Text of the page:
Confessions of a mindful 'Type A' personality
What's always been interesting to me is to see heads nodding when I'm speaking to an audience, IRL (in real life), as I mention I'm a 'Type A' personality. There seems to be a lot of us in this world!
When I looked up the characteristics for Type A's, I must say that I was a little uncomfortable reading this list:
I think my discomfort comes from feeling that these traits seem negative, because I describe my main Type A trait as "I just have a relentless drive to strive, to accomplish a lot and not waste time."
My self-imposed drive manifests itself in ways such as always being so busy. Other ways this drive manifests are health issues, feeling stressed and never feeling like I've done enough - it just never seems like enough. Type B people tend to enjoy life's journey more and stress less about outcomes (I think I'd like to be a Type B!).
I have had notable success in reconditioning myself to slow down and smell the roses with the help of mindfulness and meditation. But the sad part of this is that I only came to this realization because of a cancer diagnosis in 2010. Why did I wait for that to happen to wake up?
I'll be forever grateful to have discovered mindfulness and meditation. And once I took an MBSR (mindfulness-based stress reduction) class then practiced daily, I then fully understood how mindfulness could help me with my resiliency in life and also focus more on my journey rather than on my list of achievements. This was a huge shift that changed my state of being for the better, much better.
Here are the key traits of mindfulness:
My invitation to you is to read and digest these slowly.
Perhaps think about examples in your own life where you can apply these.
Presence – ‘Being in the now’ as often as you can as you go about your day. Bringing full attention to what you are experiencing in the present moment, not thinking about the past or the future.
Awareness – Being self-aware of what you are experiencing within you and around you. (ie: observing your thoughts, emotions and body’s sensations and what is around you such as other people’s body language, objects around you, etc.)
Non-judgment – Not getting caught up in our stream of likes and dislikes. It’s not very practical that we can be fully rid of all judgments, but we can become more aware of our tendency to judge. We can see when judgment arises without acting on them in any way.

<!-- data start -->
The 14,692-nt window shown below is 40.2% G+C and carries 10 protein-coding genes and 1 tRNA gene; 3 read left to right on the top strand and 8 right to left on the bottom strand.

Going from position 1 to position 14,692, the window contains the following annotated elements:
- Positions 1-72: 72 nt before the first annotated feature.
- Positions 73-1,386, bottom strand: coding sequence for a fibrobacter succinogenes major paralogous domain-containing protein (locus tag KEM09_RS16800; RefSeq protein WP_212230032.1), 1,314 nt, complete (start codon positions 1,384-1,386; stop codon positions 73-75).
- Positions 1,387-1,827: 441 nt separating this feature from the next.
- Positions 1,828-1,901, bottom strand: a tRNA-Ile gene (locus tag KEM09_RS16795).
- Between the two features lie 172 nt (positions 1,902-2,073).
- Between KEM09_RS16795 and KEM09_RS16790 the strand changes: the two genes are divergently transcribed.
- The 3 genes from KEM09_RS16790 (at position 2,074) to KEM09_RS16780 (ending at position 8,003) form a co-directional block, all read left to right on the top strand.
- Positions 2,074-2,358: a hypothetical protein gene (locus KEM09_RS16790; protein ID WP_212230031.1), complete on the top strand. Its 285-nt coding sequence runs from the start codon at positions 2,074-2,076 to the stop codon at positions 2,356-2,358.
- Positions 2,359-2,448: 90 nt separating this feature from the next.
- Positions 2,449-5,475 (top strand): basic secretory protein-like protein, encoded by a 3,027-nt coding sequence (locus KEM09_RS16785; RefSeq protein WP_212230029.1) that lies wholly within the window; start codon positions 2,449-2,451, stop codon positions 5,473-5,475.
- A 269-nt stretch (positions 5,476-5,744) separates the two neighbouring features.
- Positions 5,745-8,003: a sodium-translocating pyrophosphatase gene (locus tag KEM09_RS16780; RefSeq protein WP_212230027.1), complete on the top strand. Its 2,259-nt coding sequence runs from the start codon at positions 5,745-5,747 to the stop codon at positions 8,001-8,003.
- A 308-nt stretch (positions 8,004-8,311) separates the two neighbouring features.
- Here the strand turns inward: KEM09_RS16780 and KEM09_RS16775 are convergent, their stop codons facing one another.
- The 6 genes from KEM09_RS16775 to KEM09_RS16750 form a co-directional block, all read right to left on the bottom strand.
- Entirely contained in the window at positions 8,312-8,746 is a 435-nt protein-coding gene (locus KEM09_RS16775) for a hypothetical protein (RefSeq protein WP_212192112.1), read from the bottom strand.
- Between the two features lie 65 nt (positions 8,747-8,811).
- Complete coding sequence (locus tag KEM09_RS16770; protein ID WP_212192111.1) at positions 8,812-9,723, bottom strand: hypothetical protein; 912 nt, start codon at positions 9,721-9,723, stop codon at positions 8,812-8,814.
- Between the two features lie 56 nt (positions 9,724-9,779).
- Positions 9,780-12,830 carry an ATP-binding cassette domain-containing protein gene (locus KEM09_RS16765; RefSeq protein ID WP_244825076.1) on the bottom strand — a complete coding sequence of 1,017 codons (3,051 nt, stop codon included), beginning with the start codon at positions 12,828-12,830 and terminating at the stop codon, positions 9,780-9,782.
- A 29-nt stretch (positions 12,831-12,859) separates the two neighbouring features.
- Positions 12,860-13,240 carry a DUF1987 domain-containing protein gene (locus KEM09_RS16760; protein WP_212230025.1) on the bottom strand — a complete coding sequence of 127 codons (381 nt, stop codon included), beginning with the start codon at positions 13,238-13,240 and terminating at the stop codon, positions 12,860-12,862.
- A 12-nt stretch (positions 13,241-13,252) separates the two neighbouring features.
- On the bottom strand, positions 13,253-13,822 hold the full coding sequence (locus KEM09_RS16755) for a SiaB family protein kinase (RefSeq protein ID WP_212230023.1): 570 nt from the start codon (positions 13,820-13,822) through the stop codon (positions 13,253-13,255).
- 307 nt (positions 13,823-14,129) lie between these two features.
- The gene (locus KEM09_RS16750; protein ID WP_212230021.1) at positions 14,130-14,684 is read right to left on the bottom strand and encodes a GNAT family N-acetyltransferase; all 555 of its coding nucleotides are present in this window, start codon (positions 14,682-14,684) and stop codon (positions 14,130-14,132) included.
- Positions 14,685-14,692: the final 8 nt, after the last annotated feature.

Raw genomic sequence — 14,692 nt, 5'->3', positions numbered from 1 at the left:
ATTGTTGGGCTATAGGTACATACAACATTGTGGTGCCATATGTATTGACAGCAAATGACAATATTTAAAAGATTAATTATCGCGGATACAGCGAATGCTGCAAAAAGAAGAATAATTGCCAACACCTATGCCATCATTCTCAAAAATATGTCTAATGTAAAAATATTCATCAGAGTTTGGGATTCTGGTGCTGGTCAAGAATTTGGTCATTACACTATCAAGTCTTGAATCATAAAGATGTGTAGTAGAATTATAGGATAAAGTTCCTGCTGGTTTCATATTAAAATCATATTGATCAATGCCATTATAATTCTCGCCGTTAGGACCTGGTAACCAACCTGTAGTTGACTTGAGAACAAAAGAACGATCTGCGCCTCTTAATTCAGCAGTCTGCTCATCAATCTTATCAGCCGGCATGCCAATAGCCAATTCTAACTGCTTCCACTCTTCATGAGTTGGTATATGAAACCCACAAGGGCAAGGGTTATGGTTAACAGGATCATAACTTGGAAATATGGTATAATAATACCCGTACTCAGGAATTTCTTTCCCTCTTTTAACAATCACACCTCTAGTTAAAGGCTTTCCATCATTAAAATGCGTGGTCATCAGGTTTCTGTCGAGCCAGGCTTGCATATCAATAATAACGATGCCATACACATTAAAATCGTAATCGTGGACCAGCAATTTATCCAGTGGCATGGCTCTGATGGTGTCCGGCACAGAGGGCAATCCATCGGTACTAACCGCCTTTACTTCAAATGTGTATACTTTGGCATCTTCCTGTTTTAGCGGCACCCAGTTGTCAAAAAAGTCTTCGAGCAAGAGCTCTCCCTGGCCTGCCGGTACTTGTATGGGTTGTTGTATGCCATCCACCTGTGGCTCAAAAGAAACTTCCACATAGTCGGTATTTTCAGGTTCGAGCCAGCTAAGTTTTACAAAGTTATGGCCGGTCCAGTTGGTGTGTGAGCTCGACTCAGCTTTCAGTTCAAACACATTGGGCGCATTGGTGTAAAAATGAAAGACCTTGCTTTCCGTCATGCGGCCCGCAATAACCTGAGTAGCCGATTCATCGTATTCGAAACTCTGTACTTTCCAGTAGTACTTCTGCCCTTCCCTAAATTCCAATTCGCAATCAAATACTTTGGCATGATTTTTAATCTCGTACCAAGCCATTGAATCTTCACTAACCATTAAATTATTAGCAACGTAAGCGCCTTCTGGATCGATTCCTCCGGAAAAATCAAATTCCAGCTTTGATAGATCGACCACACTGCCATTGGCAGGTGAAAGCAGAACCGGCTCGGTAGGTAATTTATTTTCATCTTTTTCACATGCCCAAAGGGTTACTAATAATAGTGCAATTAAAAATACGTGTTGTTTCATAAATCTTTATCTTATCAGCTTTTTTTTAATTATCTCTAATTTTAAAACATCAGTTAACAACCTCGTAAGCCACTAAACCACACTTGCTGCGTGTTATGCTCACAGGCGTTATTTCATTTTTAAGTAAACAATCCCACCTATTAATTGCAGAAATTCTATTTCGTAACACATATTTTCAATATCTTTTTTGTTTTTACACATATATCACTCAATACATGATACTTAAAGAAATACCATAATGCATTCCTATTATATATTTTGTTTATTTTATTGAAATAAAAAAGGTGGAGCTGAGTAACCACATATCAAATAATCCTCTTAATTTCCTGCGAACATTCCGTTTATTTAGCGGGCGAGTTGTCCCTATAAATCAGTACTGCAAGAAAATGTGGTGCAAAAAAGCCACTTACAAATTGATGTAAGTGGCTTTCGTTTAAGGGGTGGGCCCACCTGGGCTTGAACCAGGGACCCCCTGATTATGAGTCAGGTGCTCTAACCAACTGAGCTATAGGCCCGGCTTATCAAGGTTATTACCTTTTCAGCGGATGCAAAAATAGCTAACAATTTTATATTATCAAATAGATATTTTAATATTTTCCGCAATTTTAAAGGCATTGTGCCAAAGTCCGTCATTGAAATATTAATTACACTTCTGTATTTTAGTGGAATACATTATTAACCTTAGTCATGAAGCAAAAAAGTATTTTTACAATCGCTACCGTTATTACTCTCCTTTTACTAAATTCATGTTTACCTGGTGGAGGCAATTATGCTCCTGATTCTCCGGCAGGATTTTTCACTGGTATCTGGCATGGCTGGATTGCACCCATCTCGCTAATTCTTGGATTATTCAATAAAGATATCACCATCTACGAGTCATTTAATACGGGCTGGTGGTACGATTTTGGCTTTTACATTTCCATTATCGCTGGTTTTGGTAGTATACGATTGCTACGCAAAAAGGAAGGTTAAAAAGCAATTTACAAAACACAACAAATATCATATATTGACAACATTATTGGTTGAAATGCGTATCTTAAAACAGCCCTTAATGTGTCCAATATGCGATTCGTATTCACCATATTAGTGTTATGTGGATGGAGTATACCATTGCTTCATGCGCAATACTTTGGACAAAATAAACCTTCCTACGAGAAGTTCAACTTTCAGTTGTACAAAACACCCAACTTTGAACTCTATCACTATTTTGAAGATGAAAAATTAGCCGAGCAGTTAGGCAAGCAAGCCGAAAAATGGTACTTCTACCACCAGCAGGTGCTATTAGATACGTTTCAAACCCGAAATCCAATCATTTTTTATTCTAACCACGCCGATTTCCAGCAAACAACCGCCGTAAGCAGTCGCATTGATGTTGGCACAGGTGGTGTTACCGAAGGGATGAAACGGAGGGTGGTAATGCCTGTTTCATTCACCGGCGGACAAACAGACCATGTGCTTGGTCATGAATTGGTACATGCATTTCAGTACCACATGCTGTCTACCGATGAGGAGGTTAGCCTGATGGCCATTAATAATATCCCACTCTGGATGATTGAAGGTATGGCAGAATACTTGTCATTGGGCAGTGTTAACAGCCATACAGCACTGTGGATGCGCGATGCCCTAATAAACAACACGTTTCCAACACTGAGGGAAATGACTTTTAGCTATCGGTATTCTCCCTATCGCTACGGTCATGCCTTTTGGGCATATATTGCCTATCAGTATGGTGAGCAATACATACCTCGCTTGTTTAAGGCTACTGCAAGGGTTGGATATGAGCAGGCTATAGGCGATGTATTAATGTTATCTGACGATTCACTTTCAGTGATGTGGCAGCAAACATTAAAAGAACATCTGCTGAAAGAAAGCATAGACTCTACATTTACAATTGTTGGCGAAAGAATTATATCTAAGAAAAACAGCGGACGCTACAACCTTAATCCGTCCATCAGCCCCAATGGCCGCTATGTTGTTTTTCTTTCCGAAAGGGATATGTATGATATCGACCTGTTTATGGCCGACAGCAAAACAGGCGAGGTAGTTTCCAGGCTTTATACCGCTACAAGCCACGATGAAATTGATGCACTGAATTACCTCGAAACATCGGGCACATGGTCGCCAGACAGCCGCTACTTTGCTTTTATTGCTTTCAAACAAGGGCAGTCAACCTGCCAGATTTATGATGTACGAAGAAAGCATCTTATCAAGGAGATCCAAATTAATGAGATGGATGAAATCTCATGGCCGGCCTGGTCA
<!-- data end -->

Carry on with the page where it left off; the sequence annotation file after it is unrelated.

Being with what is - This is about seeing things as they actually are. There’s an element of acceptance here – ‘Acceptance’ does NOT mean we have to like the way things are, or passively resign ourselves to them. It simply means having a willingness to observe not only what is happening but the acceptance that it is happening, so we don’t get stuck and can move forward with intention.
Compassion & Kindness – This is about acting with kindness towards ourselves and to others. When we have self-talk and deal with other people, it’s good to check-in with ourselves before we speak by asking ourselves:
Is it kind?
Is it true?
Is it helpful?
Through practicing mindfulness, we become much more aware of how we are living our lives.
We stop operating on auto-pilot and live life more consciously.
Life begins to have more meaning.
We realize that the number of accomplishments doesn't necessarily equate to happiness.
We become aware of what is important.
We may be able to see why we tend to strive, and realize that we cannot solve the world's problems by overdoing things to our own detriment.
If we are touching humanity is a positive way, we are making a difference by being here.
And overall, we can create a better experience of life by living more consciously.
As a self-professed Type A personality, I still revert back to my old, striving ways periodically, but now quickly notice when I've slipped back into my old habits and am able to snap myself out of it.
It is about creating a better experience of life for myself, which in turn, helps me to help others in a healthier, more sustainable way.
I invite you to invest in yourself if you are a Type A person who feels too much pressure from life. There are much better ways to live this life we are in!
~Wendy Quan, Founder, The Calm Monkey